In Græco-Roman society
women were (theoretically)
under the control of men: their fathers and then their husbands.
Widows, thus, occupied an unusual position: women with no
male "protectors". Usually this was a disaster: widows were
often the poorest of the poor. Middle and upper class
widows of means, on the other hand, often used their resources as they
chose (in some cases, for the spread of new religious movements
Widows thus played a major role in the early church, especially
since remarriage, although allowed, was discouraged. There
is much evidence that widows often joined a quasi-monastic "order"
as early as the I Century. However, the distinctive features of this
order, and the causes of its eventual disappearence (assuming it was not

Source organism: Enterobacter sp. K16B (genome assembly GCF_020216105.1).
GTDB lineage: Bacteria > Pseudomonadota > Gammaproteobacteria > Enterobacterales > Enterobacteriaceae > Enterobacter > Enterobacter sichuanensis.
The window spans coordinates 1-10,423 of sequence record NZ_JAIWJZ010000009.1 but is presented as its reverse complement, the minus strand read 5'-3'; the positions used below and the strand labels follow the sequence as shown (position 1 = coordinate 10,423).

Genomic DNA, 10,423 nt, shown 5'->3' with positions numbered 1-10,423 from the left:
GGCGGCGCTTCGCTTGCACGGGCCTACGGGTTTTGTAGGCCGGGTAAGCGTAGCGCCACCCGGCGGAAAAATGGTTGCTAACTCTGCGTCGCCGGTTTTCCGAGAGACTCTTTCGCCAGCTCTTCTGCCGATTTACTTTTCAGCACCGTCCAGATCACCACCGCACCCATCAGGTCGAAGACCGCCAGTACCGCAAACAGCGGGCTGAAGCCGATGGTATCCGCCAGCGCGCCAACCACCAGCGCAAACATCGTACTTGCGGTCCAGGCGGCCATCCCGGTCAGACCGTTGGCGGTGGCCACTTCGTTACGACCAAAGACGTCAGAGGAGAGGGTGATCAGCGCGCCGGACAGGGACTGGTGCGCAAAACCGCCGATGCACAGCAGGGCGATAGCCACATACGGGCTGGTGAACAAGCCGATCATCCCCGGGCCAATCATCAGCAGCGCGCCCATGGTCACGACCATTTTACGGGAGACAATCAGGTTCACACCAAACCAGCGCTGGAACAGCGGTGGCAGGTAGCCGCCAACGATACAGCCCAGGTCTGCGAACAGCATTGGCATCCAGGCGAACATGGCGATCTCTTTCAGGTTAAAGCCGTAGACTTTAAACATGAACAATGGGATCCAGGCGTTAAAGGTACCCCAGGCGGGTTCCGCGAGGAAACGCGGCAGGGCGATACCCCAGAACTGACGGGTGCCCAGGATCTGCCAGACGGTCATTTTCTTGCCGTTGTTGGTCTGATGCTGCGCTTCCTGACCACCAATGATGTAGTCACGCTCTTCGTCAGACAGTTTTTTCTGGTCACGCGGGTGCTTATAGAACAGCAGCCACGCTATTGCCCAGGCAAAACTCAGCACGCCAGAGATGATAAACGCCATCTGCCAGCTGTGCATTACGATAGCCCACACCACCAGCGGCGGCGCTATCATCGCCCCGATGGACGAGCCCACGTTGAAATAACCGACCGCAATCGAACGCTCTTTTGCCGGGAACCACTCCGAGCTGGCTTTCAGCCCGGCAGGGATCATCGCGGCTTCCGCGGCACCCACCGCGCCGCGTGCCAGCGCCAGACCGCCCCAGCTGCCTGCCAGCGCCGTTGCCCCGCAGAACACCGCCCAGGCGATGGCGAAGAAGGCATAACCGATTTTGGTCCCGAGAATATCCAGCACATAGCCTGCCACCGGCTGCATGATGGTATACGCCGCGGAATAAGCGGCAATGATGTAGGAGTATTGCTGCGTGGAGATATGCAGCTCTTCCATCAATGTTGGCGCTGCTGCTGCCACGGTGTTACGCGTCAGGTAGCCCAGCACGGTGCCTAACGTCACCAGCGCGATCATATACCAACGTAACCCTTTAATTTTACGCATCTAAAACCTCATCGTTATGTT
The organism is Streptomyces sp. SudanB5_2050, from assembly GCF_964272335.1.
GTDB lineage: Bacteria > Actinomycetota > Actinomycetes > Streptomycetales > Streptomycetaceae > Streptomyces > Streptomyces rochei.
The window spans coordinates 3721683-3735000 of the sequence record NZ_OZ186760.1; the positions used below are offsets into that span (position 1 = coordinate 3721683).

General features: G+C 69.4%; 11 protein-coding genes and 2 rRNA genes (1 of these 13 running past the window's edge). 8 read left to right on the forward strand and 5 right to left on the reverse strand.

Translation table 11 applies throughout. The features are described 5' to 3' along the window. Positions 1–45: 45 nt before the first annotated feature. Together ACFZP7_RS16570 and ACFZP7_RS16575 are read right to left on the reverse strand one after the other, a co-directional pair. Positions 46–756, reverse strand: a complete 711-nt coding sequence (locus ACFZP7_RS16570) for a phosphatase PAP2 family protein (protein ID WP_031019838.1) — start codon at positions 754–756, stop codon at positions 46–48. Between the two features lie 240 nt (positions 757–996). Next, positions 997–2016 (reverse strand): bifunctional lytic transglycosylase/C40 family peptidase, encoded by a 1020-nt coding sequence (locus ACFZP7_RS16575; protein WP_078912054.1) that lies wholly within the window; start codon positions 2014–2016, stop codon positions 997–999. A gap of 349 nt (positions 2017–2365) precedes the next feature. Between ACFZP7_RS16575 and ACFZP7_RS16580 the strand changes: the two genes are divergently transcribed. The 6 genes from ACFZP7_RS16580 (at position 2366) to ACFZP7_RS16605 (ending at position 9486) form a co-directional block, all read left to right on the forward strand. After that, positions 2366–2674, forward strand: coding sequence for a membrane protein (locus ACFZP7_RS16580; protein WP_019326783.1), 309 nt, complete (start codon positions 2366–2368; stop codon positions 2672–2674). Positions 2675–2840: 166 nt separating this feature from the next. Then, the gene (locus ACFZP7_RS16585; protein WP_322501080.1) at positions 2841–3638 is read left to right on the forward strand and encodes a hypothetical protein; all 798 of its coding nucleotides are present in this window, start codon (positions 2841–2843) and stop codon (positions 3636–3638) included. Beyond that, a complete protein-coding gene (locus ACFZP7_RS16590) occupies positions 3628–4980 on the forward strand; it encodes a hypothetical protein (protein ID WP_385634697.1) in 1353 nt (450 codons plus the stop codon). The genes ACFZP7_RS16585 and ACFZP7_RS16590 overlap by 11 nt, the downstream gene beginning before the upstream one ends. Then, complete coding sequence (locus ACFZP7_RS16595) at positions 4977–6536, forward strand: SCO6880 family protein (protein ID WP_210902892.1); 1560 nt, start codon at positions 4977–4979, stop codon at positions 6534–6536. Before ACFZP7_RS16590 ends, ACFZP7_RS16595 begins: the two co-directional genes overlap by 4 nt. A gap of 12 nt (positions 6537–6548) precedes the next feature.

to later monasticism) are matters of dispute.
Unfortunately, in spite of widespread scholarly interest in
this topic and its frequent use by both sides in debates about
the role of women in the Church (and especially about
there is not much currently online.
Norman Hugh Redington
Nave's Topical Bible: (References are to King James Version.)
1912 Catholic Encyclopedia: (Read with caution)
Widows in the Church:
READ WITH CAUTION: This is a Protestant
sermon, but it contains a fairly good overview of
Biblical passages about widows.
--- Bible BB
- Karel van der Toorn:
Torn between vice and virtue ---
Stereotypes of the widow in Israel
and Mesopotamia, (1995).
Female Stereotypes in
Religious Traditions edited by R.
Kloppenborg and W. J. Hauegraaf,
(Leiden: Brill, 1995): p. 1
- St. Ambrose of Milan:
SOME NOTABLE WIDOWS:
Return to St Pachomius Library.